Chiwetel Ejiofor (“12 Years a Slave“) leads Oscar odds for Best Actor by a wide margin with 15 Experts predicting him to win. Compare that to only four who are picking his closest rival, Matthew McConaughey (“Dallas Buyers Club“). But Ejiofor is not your typical Best Actor-winner. He’s not a veteran or A-lister; for that matter, a lot of journalists only just learned how to pronounce his name – if you haven’t yet, get cracking.
According to our Experts, “12 Years” is the frontrunner for Best Picture. It’s far from a sure thing, but it dominated the SAG, Golden Globe, and Critics’ Choice nominations. Even though it underperformed with New York and Los Angeles critics’ organizations, it has quietly been racking up wins from regional groups across the country, everywhere from Boston and Chicago to Florida and Kansas City.
You don’t necessarily need to be a household name to win if you star in a strong Best Picture candidate. Few in the U.S. had heard of Jean Dujardin before “The Artist.” Then the film won Best Picture, and he won Best Actor. The film doesn’t even need to win the top Oscar for a lesser known leading man to win, as long as it’s nominated: consider Geoffrey Rush in “Shine,” Roberto Benigni in “Life is Beautiful,” and Adrien Brody in “The Pianist.”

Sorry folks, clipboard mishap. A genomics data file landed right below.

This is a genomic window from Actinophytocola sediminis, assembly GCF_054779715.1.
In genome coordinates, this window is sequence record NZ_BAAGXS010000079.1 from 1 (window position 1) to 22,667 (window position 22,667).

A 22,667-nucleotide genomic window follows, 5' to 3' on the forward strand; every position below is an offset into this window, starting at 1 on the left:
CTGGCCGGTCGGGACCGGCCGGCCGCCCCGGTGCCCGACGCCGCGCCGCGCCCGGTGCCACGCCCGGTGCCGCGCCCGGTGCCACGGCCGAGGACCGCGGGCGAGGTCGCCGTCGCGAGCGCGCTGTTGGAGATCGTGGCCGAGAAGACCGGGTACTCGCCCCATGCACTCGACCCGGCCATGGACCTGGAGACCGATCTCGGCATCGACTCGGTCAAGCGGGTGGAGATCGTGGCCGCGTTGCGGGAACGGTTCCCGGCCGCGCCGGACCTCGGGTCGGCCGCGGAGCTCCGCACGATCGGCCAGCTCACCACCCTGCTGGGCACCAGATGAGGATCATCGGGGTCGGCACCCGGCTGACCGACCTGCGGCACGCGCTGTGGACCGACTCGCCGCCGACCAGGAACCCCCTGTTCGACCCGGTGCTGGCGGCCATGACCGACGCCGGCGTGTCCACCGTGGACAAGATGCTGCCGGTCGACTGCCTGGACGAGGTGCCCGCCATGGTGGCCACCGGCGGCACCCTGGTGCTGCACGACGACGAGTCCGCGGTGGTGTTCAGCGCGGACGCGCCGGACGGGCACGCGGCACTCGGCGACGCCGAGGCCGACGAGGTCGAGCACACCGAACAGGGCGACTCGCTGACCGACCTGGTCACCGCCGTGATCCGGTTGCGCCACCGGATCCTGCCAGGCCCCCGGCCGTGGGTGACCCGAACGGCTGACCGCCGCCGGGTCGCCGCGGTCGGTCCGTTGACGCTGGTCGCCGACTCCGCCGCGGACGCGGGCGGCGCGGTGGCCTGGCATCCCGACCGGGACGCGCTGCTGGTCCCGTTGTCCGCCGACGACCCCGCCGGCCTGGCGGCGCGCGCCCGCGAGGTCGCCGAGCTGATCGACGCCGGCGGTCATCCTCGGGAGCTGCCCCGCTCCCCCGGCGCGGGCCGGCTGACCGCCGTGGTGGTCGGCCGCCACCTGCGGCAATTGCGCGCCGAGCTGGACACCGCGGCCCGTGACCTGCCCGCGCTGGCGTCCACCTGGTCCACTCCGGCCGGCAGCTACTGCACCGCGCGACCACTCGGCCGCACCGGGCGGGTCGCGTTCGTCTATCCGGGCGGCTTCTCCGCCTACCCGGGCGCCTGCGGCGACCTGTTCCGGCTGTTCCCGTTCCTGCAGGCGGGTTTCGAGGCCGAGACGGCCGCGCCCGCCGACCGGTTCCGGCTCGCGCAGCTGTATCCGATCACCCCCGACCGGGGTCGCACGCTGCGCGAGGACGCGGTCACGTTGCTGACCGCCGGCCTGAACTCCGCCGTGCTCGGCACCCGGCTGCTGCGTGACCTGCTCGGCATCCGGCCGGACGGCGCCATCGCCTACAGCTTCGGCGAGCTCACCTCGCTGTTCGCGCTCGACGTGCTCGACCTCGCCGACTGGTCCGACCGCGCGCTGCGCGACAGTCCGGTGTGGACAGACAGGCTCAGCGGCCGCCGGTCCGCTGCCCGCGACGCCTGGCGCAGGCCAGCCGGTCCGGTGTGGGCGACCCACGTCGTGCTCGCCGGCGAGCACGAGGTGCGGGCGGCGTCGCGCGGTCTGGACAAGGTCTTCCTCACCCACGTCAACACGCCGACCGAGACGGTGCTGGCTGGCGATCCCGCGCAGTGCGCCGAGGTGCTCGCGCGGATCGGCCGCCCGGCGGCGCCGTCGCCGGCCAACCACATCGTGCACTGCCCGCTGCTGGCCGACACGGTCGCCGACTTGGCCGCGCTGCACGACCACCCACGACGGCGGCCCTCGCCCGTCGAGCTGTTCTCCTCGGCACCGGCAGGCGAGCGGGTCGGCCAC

But Ejiofor hasn’t come completely out of nowhere. He’s been working consistently for years, and many would be surprised just how many films they’ve already seen him in: “Dirty Pretty Things,” “Love Actually,” “Kinky Boots,” “Inside Man,” “Melinda and Melinda,” “Children of Men,” “Talk to Me,” “American Gangster,” all the way up to this year’s TV movie “Phil Spector.”
That resume has put him in the employ of directors like Spike Lee, David Mamet, Woody Allen, Ridley Scott, and Alfonso Cuaron. He was already a SAG nominee, three-time Golden Globe nominee, and an Independent Spirit winner before “12 Years” ever happened. I became a fan after seeing him in Joss Whedon‘s “Serenity” eight years ago. In hindsight, it’s surprising it took so long for people to learn his name.
Also helping Ejiofor is the fact of Robert Redford‘s diminishing Oscar chances, mostly because of his surprise snub at the SAG Awards. Sure, Christoph Waltz won a supporting Oscar last year for “Django Unchained” without a SAG bid, but “Django” screened late, as opposed to “All is Lost,” which voters had months to see and rejected anyway.
But while SAG hurt Redford it also gave a big boost to McConaughey, They predictably nominated him and his supporting co-star Jared Leto individually for their performances, but they also nominated the film for Best Ensemble, which could mean there’s a lot more support for the film than we realized. I think McConaughey is the man now best positioned to beat Ejiofor, and he’s been steadily rising on our charts.
That’s the real question going forward. With Ejiofor and McConaughey competing against each other at several upcoming precursor awards, we’ll finally see their relative strength on the awards stage. If one of them starts to win consistently, it’ll be hard to bet against him. Will Ejiofor hold on to his frontrunner status?